Start acts as a starting point for designing appropriate KPIs. A KPI needs to be intimately connected with a key business objective.

Strategic Objective: Increase the flow of the marketing pipeline. ****

A KPI could be related to your business goal of increasing conversions on the product page, improving the return on investment of your marketing efforts, or improving customer service.

Firstly, You need to analyze the strategic goals of the company and the department for the next few years. Then, analyze your company’s operational goals or marketing goals for the near future.

2. Outline the criteria for success

If the objective states to increase the flow of the marketing pipeline, the success will depend on the increase in the number of contacts that enter the pipeline. This increase in the number of contacts will lead to the end of the pipeline and get handed over to Sales.

Targets should be realistic, changes to business processes take time to implement.

3. Collect the data

Investigate the availability and accuracy of the data. Collect all the data at one place to evaluate.

4. Build the KPI formula

Build formulas and create calculations with test data to see if the results are what you would expect. You will want to use various platforms and tools across your business to measure your KPIs. Having a central location to track and view all your departmental and organizational KPIs will ensure you have a clear view of your success.

5. Present your KPIs

It’s always wise to think about how best to communicate your KPIs so their insights are obvious, engaging, and apparent to all.

KPIs should follow the SMART format, to ensure your KPIs meet this criterion.

What is a SMART KPI?

The letters typically stands for Specific, Measurable, Attainable, Relevant, Time-bound.

Which means:

  • Is your objective Specific?
  • Can you Measure progress towards that goal?
  • Is the goal realistically Attainable?
  • How Relevant is the goal of your organization?
  • What is the Time-frame for achieving this goal?

The SMART criteria can also be expanded with the addition of evaluation and reevaluation.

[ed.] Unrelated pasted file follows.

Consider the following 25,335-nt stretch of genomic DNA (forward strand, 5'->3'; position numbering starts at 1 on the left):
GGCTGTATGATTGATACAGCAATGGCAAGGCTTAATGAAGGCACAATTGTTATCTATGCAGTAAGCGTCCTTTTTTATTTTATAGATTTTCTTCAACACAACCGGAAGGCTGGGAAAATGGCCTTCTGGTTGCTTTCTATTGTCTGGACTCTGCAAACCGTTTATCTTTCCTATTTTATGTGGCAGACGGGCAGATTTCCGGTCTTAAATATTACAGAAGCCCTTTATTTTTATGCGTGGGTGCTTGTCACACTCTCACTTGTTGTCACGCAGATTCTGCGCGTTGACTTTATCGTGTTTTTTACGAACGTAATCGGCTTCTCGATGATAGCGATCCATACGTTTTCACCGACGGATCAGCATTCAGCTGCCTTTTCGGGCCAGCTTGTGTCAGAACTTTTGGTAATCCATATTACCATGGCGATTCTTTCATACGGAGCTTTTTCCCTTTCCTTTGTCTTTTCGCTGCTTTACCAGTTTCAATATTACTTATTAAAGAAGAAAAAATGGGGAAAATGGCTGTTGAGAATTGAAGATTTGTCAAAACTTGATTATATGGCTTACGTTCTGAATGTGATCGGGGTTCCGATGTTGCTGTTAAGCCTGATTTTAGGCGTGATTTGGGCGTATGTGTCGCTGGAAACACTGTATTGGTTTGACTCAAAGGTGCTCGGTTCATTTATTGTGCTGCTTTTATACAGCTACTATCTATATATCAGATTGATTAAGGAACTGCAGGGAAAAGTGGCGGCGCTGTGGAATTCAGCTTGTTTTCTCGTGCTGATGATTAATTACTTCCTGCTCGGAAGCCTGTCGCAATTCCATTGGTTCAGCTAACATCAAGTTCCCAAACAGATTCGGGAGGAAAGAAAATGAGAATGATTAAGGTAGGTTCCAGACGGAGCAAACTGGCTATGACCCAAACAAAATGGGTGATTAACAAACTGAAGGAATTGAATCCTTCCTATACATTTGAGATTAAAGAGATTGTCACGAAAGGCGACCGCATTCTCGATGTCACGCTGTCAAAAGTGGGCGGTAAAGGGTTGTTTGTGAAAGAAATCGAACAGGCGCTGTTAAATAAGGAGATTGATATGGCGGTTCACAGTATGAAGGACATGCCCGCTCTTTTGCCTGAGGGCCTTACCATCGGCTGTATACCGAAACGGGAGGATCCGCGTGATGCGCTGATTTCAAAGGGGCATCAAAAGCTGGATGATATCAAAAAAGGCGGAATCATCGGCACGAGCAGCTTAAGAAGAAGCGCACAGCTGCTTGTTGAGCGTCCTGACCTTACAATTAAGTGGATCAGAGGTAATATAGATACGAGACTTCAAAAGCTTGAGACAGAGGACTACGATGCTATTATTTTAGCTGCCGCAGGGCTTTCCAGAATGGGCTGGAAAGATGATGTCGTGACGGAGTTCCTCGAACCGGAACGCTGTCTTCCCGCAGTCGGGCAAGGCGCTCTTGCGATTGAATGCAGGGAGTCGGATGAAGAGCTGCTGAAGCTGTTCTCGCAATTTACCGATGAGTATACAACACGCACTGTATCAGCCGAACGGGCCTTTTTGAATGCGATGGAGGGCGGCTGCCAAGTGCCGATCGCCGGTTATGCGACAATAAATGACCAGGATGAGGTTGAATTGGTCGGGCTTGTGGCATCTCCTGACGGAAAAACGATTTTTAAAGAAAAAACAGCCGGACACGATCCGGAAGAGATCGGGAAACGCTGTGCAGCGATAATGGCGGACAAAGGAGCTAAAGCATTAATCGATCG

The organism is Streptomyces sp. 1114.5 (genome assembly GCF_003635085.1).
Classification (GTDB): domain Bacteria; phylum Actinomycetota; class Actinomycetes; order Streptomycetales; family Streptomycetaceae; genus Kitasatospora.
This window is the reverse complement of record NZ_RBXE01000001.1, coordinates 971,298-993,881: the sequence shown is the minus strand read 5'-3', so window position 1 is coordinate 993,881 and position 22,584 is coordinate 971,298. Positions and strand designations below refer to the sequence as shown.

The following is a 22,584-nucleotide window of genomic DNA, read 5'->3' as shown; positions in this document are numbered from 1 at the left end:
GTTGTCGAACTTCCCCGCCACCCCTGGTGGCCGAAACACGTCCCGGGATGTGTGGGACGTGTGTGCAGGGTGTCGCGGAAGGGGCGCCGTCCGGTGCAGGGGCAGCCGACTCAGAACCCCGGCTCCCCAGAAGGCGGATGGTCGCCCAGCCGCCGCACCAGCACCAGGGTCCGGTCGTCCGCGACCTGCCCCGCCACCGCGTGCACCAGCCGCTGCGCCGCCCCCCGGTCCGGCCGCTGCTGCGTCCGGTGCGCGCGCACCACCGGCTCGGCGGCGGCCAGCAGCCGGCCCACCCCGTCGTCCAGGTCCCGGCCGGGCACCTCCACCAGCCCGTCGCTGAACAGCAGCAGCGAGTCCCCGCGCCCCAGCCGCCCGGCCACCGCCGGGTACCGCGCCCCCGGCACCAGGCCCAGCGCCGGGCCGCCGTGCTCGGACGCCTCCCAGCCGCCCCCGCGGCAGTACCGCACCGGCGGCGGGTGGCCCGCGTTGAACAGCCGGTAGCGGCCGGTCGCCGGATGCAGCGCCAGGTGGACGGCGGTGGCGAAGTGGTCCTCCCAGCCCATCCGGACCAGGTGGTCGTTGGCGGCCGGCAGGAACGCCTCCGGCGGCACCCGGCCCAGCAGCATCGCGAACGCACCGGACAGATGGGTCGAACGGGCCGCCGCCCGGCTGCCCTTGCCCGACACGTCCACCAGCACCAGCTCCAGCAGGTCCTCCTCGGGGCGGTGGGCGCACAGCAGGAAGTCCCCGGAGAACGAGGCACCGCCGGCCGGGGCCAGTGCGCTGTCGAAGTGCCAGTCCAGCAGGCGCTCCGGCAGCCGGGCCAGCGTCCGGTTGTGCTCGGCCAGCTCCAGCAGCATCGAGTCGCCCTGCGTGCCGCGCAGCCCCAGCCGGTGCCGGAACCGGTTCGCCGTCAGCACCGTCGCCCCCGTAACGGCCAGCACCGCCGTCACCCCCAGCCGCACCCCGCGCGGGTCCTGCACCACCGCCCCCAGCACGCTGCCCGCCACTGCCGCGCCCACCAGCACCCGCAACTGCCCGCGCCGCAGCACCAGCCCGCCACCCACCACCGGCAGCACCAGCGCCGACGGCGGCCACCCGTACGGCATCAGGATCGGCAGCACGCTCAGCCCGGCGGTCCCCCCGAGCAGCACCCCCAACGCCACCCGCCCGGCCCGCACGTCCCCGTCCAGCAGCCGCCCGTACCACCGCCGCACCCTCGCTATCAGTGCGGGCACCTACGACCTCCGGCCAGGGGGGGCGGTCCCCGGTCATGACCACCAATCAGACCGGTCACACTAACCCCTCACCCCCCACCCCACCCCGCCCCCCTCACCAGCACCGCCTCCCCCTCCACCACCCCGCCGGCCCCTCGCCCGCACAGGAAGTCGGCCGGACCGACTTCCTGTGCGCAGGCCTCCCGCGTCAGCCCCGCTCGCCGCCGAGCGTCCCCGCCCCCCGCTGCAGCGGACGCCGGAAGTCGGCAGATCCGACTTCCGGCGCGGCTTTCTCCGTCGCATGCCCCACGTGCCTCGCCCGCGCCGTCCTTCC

KPIs should be understood by everyone within the organization. It’s essential that everyone in your business is aware of what you’re trying to achieve, and how you’re measuring progress towards those achievements.

Why it’s important to choose the right KPI?

Tracking metrics lets you improve overall results and align your people and processes with your organizational objectives, as well as giving you the following benefits:

  • KPIs strengthen employee morale

Tracking KPIs can be about acknowledging employees hard work and securing their feeling of accountability and responsibility. When people feel responsible for KPIs, they are more likely to push themselves and receive more satisfaction from a job well done.

Allowing employees to monitor their performance and respond in the moment means that they are more likely to achieve their goals and better understand how to do so in the future.

  • KPIs support and influence business objectives

It is important to communicate the business objectives across an organization. KPIs are important to business objectives because they keep objectives at the forefront of decision making.

  • KPIs foster personal growth

With KPIs, teams are able to see exactly how they are performing at any given moment. When tracking the KPIs on a real-time KPI dashboard, you are able to ask questions like what, why, how, and when… and do so whenever. This makes learning from successes and failures a daily activity.

  • KPIs are critical for performance management

This transparency ensures everyone is working in the same direction, which simplifies lines of communication. KPIs simplify performance management by allowing everyone to not only see what they’re doing, but what others are doing as well.

Conclusion:

By knowing how to create a KPI report and presenting this information in a logical, visually engaging format, you’ll provide a long-term solution for organizational improvement and growth.

A powerful KPI dashboard will provide a foundation for all your operational and strategic needs and development.